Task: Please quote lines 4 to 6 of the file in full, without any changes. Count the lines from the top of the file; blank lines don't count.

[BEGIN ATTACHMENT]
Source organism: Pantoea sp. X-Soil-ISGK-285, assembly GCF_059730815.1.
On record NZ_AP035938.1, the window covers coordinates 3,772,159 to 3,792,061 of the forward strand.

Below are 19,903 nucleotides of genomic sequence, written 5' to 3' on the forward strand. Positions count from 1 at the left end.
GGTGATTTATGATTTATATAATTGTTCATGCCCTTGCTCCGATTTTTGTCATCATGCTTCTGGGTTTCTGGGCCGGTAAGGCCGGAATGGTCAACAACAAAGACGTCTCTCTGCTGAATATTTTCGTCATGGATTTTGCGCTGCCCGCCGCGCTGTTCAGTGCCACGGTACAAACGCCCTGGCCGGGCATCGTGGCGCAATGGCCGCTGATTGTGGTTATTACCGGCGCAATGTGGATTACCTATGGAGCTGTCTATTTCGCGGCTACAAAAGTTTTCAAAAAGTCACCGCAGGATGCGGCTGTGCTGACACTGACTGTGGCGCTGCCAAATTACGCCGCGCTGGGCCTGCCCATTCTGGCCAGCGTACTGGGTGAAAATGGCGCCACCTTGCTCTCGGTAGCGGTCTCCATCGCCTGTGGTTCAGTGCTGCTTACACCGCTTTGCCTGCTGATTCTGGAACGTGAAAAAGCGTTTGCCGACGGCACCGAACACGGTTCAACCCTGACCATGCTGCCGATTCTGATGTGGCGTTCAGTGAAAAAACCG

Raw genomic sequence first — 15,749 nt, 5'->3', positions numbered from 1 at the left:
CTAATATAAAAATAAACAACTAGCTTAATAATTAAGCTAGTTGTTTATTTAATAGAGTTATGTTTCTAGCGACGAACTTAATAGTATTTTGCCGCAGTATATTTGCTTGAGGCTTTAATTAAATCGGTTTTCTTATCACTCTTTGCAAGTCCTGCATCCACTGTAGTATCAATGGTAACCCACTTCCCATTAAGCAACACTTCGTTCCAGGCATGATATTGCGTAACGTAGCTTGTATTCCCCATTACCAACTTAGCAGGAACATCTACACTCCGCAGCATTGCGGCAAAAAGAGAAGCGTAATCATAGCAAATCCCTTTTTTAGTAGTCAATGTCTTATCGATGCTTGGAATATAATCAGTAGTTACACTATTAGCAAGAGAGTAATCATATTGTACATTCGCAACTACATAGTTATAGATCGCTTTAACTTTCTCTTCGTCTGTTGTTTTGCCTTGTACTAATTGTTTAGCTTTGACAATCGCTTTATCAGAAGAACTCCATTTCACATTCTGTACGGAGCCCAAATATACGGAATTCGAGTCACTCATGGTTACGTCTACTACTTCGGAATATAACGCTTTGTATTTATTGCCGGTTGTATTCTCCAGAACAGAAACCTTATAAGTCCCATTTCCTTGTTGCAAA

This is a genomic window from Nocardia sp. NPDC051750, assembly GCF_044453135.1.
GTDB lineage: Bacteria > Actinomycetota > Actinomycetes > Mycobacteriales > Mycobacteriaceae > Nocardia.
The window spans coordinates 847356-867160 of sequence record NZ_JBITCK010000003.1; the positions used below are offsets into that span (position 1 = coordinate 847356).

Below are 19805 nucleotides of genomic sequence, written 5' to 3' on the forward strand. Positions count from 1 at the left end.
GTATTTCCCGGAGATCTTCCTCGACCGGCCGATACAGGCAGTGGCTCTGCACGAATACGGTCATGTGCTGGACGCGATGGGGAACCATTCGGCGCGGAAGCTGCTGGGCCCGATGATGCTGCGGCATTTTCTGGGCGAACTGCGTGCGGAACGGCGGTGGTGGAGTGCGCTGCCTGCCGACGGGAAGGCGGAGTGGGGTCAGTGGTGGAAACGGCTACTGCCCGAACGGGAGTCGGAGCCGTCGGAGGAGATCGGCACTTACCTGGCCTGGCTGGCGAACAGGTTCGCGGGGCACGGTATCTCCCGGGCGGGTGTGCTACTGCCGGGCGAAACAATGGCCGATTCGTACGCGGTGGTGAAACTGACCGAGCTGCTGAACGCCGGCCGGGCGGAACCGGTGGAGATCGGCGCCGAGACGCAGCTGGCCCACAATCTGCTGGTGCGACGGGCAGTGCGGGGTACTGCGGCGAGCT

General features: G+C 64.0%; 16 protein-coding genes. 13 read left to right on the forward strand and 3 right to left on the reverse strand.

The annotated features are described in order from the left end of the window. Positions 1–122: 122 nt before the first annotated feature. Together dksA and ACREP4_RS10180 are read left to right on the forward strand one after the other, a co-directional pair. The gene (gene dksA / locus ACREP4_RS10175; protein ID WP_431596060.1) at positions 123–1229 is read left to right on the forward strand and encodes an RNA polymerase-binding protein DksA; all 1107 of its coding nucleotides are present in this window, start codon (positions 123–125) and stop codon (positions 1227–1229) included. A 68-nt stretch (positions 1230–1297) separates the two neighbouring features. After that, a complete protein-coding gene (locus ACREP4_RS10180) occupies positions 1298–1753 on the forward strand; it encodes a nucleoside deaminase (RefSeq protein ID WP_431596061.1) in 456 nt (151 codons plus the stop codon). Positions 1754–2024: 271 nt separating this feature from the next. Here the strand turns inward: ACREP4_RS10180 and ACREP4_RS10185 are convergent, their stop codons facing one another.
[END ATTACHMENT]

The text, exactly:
GGTGATTTATGATTTATATAATTGTTCATGCCCTTGCTCCGATTTTTGTCATCATGCTTCTGGGTTTCTGGGCCGGTAAGGCCGGAATGGTCAACAACAAAGACGTCTCTCTGCTGAATATTTTCGTCATGGATTTTGCGCTGCCCGCCGCGCTGTTCAGTGCCACGGTACAAACGCCCTGGCCGGGCATCGTGGCGCAATGGCCGCTGATTGTGGTTATTACCGGCGCAATGTGGATTACCTATGGAGCTGTCTATTTCGCGGCTACAAAAGTTTTCAAAAAGTCACCGCAGGATGCGGCTGTGCTGACACTGACTGTGGCGCTGCCAAATTACGCCGCGCTGGGCCTGCCCATTCTGGCCAGCGTACTGGGTGAAAATGGCGCCACCTTGCTCTCGGTAGCGGTCTCCATCGCCTGTGGTTCAGTGCTGCTTACACCGCTTTGCCTGCTGATTCTGGAACGTGAAAAAGCGTTTGCCGACGGCACCGAACACGGTTCAACCCTGACCATGCTGCCGATTCTGATGTGGCGTTCAGTGAAAAAACCG

Raw genomic sequence first — 15,749 nt, 5'->3', positions numbered from 1 at the left:
CTAATATAAAAATAAACAACTAGCTTAATAATTAAGCTAGTTGTTTATTTAATAGAGTTATGTTTCTAGCGACGAACTTAATAGTATTTTGCCGCAGTATATTTGCTTGAGGCTTTAATTAAATCGGTTTTCTTATCACTCTTTGCAAGTCCTGCATCCACTGTAGTATCAATGGTAACCCACTTCCCATTAAGCAACACTTCGTTCCAGGCATGATATTGCGTAACGTAGCTTGTATTCCCCATTACCAACTTAGCAGGAACATCTACACTCCGCAGCATTGCGGCAAAAAGAGAAGCGTAATCATAGCAAATCCCTTTTTTAGTAGTCAATGTCTTATCGATGCTTGGAATATAATCAGTAGTTACACTATTAGCAAGAGAGTAATCATATTGTACATTCGCAACTACATAGTTATAGATCGCTTTAACTTTCTCTTCGTCTGTTGTTTTGCCTTGTACTAATTGTTTAGCTTTGACAATCGCTTTATCAGAAGAACTCCATTTCACATTCTGTACGGAGCCCAAATATACGGAATTCGAGTCACTCATGGTTACGTCTACTACTTCGGAATATAACGCTTTGTATTTATTGCCGGTTGTATTCTCCAGAACAGAAACCTTATAAGTCCCATTTCCTTGTTGCAAA